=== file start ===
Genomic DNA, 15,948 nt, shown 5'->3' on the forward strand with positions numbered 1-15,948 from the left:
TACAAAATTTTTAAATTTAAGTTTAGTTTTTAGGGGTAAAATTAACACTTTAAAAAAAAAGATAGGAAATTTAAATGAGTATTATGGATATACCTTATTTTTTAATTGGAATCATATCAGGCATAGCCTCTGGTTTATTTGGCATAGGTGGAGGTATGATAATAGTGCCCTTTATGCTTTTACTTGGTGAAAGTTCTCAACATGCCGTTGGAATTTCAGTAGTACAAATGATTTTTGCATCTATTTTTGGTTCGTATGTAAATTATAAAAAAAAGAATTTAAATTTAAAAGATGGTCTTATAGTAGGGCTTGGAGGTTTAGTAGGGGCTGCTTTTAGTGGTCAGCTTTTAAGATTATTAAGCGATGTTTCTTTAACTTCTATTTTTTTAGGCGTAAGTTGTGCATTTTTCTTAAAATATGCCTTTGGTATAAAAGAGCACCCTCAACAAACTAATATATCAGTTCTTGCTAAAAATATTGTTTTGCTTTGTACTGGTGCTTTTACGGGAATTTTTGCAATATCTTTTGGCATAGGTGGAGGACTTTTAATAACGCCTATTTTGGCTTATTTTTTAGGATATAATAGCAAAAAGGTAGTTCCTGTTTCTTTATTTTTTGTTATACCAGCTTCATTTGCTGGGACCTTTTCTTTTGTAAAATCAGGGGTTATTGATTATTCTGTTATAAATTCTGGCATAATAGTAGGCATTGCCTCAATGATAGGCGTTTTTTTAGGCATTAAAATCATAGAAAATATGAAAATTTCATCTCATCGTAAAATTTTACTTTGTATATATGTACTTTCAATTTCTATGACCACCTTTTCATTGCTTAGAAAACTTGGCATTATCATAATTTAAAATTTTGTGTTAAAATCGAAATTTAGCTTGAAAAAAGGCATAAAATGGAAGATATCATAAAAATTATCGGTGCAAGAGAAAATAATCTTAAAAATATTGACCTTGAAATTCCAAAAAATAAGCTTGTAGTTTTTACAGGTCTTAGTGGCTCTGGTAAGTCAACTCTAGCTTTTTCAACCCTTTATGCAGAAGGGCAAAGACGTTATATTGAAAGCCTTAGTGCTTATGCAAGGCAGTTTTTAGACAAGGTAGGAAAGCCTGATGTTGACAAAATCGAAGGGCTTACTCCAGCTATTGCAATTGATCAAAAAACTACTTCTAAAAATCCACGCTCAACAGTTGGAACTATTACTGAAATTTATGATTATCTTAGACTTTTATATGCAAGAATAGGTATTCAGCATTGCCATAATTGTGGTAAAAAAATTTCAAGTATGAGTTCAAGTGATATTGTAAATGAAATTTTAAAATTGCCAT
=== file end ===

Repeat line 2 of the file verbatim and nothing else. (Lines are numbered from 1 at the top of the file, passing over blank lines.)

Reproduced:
TACAAAATTTTTAAATTTAAGTTTAGTTTTTAGGGGTAAAATTAACACTTTAAAAAAAAAGATAGGAAATTTAAATGAGTATTATGGATATACCTTATTTTTTAATTGGAATCATATCAGGCATAGCCTCTGGTTTATTTGGCATAGGTGGAGGTATGATAATAGTGCCCTTTATGCTTTTACTTGGTGAAAGTTCTCAACATGCCGTTGGAATTTCAGTAGTACAAATGATTTTTGCATCTATTTTTGGTTCGTATGTAAATTATAAAAAAAAGAATTTAAATTTAAAAGATGGTCTTATAGTAGGGCTTGGAGGTTTAGTAGGGGCTGCTTTTAGTGGTCAGCTTTTAAGATTATTAAGCGATGTTTCTTTAACTTCTATTTTTTTAGGCGTAAGTTGTGCATTTTTCTTAAAATATGCCTTTGGTATAAAAGAGCACCCTCAACAAACTAATATATCAGTTCTTGCTAAAAATATTGTTTTGCTTTGTACTGGTGCTTTTACGGGAATTTTTGCAATATCTTTTGGCATAGGTGGAGGACTTTTAATAACGCCTATTTTGGCTTATTTTTTAGGATATAATAGCAAAAAGGTAGTTCCTGTTTCTTTATTTTTTGTTATACCAGCTTCATTTGCTGGGACCTTTTCTTTTGTAAAATCAGGGGTTATTGATTATTCTGTTATAAATTCTGGCATAATAGTAGGCATTGCCTCAATGATAGGCGTTTTTTTAGGCATTAAAATCATAGAAAATATGAAAATTTCATCTCATCGTAAAATTTTACTTTGTATATATGTACTTTCAATTTCTATGACCACCTTTTCATTGCTTAGAAAACTTGGCATTATCATAATTTAAAATTTTGTGTTAAAATCGAAATTTAGCTTGAAAAAAGGCATAAAATGGAAGATATCATAAAAATTATCGGTGCAAGAGAAAATAATCTTAAAAATATTGACCTTGAAATTCCAAAAAATAAGCTTGTAGTTTTTACAGGTCTTAGTGGCTCTGGTAAGTCAACTCTAGCTTTTTCAACCCTTTATGCAGAAGGGCAAAGACGTTATATTGAAAGCCTTAGTGCTTATGCAAGGCAGTTTTTAGACAAGGTAGGAAAGCCTGATGTTGACAAAATCGAAGGGCTTACTCCAGCTATTGCAATTGATCAAAAAACTACTTCTAAAAATCCACGCTCAACAGTTGGAACTATTACTGAAATTTATGATTATCTTAGACTTTTATATGCAAGAATAGGTATTCAGCATTGCCATAATTGTGGTAAAAAAATTTCAAGTATGAGTTCAAGTGATATTGTAAATGAAATTTTAAAATTGCCAT